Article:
Our research degrees include Master of Arts (MA by Research), Master of Science (MSc by Research), Master of Research (MRes), Master of Philosophy (MPhil), Doctor of Philosophy (PhD), Doctor of Business Administration (DBA), Doctor of Engineering (DEng), Doctor of Media and Communications (DMC) and Professional Doctorate in Sport & Exercise (DES).

View our postgraduate research degrees​

What are professional courses?

Our professional courses are designed specifically for professionals who already have some experience of work within industry. The nature of professional study means you’ll learn with people from a wide range of occupations. This variety of experience and backgrounds provides a stimulating and supportive learning environment. Our professional courses vary in length and entry.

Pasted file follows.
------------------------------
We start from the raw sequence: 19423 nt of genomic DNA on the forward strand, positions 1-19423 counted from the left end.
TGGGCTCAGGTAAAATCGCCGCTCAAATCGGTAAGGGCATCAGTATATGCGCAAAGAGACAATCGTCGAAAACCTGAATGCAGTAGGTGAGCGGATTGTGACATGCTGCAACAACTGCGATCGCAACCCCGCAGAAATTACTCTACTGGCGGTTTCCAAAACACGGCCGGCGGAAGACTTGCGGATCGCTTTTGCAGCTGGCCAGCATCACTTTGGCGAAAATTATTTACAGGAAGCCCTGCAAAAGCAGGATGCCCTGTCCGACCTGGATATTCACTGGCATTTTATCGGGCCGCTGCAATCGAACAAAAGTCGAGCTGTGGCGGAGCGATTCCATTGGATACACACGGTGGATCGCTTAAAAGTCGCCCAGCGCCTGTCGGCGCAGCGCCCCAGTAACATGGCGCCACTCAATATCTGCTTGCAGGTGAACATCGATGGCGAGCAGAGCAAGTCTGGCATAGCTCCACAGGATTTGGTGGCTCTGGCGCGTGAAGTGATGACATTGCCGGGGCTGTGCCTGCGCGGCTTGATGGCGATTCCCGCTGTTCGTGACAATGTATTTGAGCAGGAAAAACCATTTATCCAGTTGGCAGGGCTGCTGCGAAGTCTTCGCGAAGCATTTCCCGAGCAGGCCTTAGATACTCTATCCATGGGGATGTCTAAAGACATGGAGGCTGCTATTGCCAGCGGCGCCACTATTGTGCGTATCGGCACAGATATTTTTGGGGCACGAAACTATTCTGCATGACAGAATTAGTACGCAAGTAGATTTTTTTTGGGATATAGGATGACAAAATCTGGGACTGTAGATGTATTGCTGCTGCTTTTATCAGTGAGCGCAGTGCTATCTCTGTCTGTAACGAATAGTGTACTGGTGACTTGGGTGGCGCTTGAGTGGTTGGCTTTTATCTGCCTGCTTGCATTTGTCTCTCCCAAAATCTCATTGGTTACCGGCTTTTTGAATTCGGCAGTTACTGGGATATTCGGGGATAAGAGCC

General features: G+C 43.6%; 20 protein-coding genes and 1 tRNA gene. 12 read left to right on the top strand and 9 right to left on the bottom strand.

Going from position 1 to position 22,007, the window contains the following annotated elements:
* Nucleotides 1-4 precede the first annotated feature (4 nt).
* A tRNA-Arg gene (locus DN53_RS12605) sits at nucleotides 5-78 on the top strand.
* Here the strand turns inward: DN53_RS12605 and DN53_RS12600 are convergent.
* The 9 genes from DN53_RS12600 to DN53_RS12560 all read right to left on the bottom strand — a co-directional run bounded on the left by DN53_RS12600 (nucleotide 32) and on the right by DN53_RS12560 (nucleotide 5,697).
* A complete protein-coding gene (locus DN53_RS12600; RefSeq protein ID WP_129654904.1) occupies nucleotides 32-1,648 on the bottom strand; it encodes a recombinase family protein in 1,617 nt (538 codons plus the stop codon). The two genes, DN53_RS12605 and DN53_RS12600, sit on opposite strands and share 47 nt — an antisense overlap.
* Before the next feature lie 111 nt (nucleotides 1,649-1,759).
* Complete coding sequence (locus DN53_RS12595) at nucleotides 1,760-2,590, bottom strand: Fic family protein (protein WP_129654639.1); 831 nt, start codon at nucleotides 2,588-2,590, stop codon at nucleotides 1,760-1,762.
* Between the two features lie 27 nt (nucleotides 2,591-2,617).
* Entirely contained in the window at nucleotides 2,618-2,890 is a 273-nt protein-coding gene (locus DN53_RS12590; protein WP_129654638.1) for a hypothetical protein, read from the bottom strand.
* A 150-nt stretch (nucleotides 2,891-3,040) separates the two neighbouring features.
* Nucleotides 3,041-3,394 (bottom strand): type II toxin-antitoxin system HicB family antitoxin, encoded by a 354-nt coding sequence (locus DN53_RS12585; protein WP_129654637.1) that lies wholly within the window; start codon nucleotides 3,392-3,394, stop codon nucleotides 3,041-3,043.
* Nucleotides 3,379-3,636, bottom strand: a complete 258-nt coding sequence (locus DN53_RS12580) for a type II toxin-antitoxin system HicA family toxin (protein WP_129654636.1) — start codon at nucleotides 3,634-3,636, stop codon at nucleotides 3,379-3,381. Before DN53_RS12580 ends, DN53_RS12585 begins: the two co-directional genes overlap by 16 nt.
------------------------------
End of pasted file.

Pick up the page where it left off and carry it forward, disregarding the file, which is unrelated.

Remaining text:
Find out more about professional courses

What are short courses?

Short courses offer a wide range of opportunities to improve your knowledge and sharpen your skills, both personally and professionally. They are also a good opportunity to try something new. If you can’t see a short course that meets your requirements, our staff will happily tailor or create new courses that meet your organisational needs. The campus of study varies depending on the course so please check the study location details before applying for a short course. 

To find out more about short courses, please contact our business development team on 01242 714500 or email shortcourses@glos.ac.uk​​​​.​​

Find out more about our short courses

Where can I find out more?

​You can search for our courses using the course finder​.

If you have further questions about our courses or your application, you can call us on 0333 014 1414.